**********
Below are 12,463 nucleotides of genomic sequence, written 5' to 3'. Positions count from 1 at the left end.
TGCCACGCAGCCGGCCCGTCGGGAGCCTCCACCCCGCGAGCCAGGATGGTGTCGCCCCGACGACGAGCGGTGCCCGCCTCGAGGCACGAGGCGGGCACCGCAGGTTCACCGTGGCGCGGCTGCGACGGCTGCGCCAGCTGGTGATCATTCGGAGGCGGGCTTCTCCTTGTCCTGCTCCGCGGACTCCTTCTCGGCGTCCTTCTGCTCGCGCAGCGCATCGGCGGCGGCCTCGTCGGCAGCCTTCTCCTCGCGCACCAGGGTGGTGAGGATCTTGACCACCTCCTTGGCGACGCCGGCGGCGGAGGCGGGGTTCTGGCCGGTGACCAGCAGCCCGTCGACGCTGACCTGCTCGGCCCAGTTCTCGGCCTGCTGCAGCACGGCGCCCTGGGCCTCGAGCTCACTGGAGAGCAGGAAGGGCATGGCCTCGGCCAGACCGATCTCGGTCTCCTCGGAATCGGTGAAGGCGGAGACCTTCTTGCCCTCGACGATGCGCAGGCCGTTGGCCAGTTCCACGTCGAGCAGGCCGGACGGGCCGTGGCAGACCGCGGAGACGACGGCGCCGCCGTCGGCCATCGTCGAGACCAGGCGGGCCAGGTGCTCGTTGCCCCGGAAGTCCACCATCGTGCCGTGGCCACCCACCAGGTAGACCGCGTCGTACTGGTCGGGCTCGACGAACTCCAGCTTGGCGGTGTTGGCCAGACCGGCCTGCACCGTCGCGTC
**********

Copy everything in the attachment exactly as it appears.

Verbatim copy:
Below are 12,463 nucleotides of genomic sequence, written 5' to 3'. Positions count from 1 at the left end.
TGCCACGCAGCCGGCCCGTCGGGAGCCTCCACCCCGCGAGCCAGGATGGTGTCGCCCCGACGACGAGCGGTGCCCGCCTCGAGGCACGAGGCGGGCACCGCAGGTTCACCGTGGCGCGGCTGCGACGGCTGCGCCAGCTGGTGATCATTCGGAGGCGGGCTTCTCCTTGTCCTGCTCCGCGGACTCCTTCTCGGCGTCCTTCTGCTCGCGCAGCGCATCGGCGGCGGCCTCGTCGGCAGCCTTCTCCTCGCGCACCAGGGTGGTGAGGATCTTGACCACCTCCTTGGCGACGCCGGCGGCGGAGGCGGGGTTCTGGCCGGTGACCAGCAGCCCGTCGACGCTGACCTGCTCGGCCCAGTTCTCGGCCTGCTGCAGCACGGCGCCCTGGGCCTCGAGCTCACTGGAGAGCAGGAAGGGCATGGCCTCGGCCAGACCGATCTCGGTCTCCTCGGAATCGGTGAAGGCGGAGACCTTCTTGCCCTCGACGATGCGCAGGCCGTTGGCCAGTTCCACGTCGAGCAGGCCGGACGGGCCGTGGCAGACCGCGGAGACGACGGCGCCGCCGTCGGCCATCGTCGAGACCAGGCGGGCCAGGTGCTCGTTGCCCCGGAAGTCCACCATCGTGCCGTGGCCACCCACCAGGTAGACCGCGTCGTACTGGTCGGGCTCGACGAACTCCAGCTTGGCGGTGTTGGCCAGACCGGCCTGCACCGTCGCGTC